In 2012, She was shot in the head by a Taliban hitman during an attempt on her life in reprisal for her advocacy; against all odds, she survived. Her battling spirit was undaunted by the failed attempt on her life. 

She returned stronger and has since become a leading voice for girls’ education and the advancement of women and girls worldwide.

Malala, who had spent her entire adolescence fighting for every child’s right to an education, was awarded the Nobel Peace Prize in 2014 at 17, making her the youngest recipient in history. 

Since then, her heroic exploits have earned international recognition and support, and she has received multiple honors, including the 2014 Sakharov Prize.

Now Malala is involved in numerous charitable projects and is an outspoken advocate for women’s rights globally.

Her narrative has given millions of people throughout the world hope and motivation. Her bravery and drive to fight for the right of all children to education have demonstrated what one person can accomplish to make a difference and maybe save the world.

Gino Strada

Gino Strada is an Italian doctor and humanitarian assistance worker who has saved thousands of lives in some of the world’s most dangerous and war-torn countries. 

Since 1994, he has founded the medical aid group Emergency, which has offered medical and surgical assistance to over 11 million individuals in over 20 countries.

Strada started out when he gave up a lucrative medical profession to work as a battlefield surgeon with the International Committee for the Red Cross (ICRC) in the early 90s.

In the years after that, Strada became an outspoken supporter of the use of international humanitarian law to protect people during times of conflict and has sought to raise awareness of the situation of individuals living in war-torn countries. 

He has been a vocal opponent of using landmines and other weapons of mass destruction, traveling to war-torn places to do surgery, and establishing clinics to enhance people’s quality of life.

Over 30,000 patients who would not otherwise have access to medical treatment have had life-saving procedures conducted by Strada personally.

In addition to his work with Emergency, Strada founded the non-profit organization Doctors Without Borders in 1995. This organization has provided medical care to thousands of people in over 60 countries. 

This organization has also been recognized for helping to reduce the number of deaths related to war and conflict.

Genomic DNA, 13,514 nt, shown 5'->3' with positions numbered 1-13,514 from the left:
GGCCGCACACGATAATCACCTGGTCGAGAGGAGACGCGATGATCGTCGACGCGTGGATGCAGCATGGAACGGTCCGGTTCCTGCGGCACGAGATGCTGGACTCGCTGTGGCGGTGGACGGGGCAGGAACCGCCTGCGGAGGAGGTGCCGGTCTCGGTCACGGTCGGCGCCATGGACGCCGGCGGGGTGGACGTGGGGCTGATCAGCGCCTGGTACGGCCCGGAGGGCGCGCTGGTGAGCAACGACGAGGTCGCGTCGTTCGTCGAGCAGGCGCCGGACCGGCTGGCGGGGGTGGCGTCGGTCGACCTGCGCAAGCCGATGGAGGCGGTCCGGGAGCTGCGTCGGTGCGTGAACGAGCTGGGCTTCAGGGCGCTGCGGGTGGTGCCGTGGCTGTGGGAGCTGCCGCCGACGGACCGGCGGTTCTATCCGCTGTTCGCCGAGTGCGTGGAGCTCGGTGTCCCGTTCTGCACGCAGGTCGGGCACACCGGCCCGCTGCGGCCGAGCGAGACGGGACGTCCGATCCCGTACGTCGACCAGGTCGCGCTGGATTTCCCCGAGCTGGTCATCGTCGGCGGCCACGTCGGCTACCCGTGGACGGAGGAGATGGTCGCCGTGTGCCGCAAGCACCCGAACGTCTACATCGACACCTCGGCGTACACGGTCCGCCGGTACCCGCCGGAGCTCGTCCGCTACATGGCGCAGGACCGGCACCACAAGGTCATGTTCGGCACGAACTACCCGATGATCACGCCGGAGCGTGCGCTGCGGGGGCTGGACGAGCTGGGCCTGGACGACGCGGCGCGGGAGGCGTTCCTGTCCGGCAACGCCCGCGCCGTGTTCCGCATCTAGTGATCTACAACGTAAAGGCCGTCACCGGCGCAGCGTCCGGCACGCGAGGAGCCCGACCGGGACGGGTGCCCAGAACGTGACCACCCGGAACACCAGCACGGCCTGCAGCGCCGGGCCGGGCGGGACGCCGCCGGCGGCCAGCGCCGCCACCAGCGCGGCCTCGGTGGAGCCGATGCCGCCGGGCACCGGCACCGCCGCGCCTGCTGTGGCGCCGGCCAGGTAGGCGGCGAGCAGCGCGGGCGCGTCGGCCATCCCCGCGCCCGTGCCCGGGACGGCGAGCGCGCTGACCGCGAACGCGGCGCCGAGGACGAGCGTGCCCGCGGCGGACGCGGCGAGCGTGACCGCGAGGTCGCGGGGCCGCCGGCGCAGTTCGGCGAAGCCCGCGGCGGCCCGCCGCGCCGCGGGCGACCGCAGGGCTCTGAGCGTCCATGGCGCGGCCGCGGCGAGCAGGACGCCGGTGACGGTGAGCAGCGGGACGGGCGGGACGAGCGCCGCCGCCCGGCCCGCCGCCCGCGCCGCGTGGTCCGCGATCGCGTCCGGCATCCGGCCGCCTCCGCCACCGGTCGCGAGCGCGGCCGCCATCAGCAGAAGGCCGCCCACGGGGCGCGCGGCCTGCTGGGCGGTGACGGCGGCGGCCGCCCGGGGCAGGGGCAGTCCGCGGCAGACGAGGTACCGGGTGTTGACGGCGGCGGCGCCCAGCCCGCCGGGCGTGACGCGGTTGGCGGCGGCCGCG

Lois Gibbs

Lois Gibbs is an environmental activist and health advocate best known for her successful campaign to shut down the Love Canal toxic waste site in Niagara Falls, New York. Her story began in 1978 when she and her family moved into a home in the Love Canal neighborhood. 

Soon after, she realized something was amiss after her kids — previously healthy Michael and newly born Melissa — began to develop serious health issues out of the blue.  

Gibbs investigated her hunch and discovered that many neighbors and others in the town were falling ill. She suspected it was due to pollutants in the air and water from Love Canal’s previous usage as a local waste site. 

After learning about the danger, Gibbs organized a community action group and wrote letters to government officials, urging them to take action.

Gibbs’ activism soon gained national attention, and eventually, the federal government stepped in and declared the Love Canal a national disaster. This decision resulted in the relocation of over 800 families and the eventual cleanup of the area. 

Gibbs continued to fight for environmental justice and health rights and was eventually awarded the Goldman Environmental Prize in 1990.

The U.S. Environmental Protection Agency’s “Superfund” was eventually established due to Gibbs’ work. 

It is a rapid response department tasked with cleaning up some of the most contaminated territories in the country and reacting to environmental emergencies, oil spills, and natural catastrophes.

Since her time, many others have been inspired by Gibbs’ narrative, which reminds them of the power of grassroots movement. 

Her work has influenced our understanding of environmental rights and what each of us as individuals may do to advocate for them and make our environments safe for ourselves and our loved ones.